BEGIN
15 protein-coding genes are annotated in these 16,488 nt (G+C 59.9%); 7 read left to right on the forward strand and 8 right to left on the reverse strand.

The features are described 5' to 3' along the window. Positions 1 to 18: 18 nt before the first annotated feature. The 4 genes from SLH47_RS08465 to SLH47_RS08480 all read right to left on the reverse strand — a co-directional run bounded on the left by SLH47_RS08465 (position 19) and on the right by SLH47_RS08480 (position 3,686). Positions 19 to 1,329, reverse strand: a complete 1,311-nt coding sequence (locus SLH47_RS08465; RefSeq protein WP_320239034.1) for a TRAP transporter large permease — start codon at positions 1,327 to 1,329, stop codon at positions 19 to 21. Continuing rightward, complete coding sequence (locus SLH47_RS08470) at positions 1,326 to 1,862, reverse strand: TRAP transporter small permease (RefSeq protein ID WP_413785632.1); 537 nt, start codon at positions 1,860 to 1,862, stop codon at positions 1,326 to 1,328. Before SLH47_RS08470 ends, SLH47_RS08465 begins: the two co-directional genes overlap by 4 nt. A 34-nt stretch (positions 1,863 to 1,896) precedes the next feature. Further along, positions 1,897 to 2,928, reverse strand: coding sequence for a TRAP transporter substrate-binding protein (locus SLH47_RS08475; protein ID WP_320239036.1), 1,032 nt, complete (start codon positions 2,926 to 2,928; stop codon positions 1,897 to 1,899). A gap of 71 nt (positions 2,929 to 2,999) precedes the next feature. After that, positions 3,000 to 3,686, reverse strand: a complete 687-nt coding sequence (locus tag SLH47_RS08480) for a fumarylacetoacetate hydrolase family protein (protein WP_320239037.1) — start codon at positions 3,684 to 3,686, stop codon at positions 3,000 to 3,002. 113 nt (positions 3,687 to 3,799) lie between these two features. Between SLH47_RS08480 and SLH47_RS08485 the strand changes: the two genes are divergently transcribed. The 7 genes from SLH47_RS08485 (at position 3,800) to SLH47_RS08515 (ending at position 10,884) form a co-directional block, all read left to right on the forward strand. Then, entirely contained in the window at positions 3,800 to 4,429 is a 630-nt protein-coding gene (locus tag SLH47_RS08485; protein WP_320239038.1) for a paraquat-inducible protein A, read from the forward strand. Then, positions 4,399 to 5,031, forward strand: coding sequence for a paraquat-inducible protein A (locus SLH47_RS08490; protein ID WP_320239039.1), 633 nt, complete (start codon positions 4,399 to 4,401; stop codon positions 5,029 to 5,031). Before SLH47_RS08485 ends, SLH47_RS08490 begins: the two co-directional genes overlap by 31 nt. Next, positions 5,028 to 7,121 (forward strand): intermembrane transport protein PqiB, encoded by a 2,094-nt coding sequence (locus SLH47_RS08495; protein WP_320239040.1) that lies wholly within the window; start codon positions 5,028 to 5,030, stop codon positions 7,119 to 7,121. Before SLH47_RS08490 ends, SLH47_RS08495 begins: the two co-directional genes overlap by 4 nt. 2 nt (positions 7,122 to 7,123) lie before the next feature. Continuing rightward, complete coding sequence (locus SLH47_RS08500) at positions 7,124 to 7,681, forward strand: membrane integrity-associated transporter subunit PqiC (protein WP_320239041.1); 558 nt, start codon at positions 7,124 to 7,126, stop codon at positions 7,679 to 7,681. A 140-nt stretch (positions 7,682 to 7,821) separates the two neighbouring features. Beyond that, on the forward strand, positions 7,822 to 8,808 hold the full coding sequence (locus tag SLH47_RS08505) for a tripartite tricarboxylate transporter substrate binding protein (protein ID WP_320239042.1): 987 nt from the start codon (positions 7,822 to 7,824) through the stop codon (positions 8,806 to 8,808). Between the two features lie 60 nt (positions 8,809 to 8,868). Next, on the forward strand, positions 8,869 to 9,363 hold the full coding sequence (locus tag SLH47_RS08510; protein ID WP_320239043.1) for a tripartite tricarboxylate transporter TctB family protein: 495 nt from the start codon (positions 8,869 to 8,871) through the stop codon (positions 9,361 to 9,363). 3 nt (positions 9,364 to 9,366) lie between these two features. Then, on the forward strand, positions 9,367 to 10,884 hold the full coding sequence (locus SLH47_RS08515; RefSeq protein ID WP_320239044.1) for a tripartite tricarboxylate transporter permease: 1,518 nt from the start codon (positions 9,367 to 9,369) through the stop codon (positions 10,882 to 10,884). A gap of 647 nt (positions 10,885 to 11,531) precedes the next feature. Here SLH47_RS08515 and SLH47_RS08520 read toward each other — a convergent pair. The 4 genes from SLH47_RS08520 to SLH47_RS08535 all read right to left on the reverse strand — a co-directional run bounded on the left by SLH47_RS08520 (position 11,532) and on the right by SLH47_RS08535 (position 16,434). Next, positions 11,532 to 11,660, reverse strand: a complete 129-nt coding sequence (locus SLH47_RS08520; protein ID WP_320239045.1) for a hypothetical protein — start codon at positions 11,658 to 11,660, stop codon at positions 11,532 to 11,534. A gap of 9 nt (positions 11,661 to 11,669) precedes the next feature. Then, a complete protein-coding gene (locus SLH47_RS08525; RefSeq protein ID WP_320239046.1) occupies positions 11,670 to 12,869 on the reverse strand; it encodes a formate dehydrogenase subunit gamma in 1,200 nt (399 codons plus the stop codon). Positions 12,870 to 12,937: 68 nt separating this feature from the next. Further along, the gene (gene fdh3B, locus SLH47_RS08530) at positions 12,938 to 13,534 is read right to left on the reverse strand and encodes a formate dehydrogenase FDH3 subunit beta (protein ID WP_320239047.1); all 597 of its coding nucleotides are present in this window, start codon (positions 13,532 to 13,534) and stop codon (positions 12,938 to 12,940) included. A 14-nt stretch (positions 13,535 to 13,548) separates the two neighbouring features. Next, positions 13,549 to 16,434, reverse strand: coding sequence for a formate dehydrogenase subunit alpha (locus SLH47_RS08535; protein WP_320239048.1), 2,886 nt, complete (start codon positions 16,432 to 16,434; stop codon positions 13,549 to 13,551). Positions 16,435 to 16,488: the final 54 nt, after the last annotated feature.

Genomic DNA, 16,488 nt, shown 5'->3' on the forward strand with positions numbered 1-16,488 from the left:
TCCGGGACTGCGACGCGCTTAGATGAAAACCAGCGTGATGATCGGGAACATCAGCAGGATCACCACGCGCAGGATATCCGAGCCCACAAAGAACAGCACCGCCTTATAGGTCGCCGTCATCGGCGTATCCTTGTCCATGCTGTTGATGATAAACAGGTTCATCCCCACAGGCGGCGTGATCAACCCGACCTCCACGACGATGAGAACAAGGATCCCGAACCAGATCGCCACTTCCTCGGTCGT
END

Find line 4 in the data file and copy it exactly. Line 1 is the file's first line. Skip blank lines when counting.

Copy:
TCCGGGACTGCGACGCGCTTAGATGAAAACCAGCGTGATGATCGGGAACATCAGCAGGATCACCACGCGCAGGATATCCGAGCCCACAAAGAACAGCACCGCCTTATAGGTCGCCGTCATCGGCGTATCCTTGTCCATGCTGTTGATGATAAACAGGTTCATCCCCACAGGCGGCGTGATCAACCCGACCTCCACGACGATGAGAACAAGGATCCCGAACCAGATCGCCACTTCCTCGGTCGT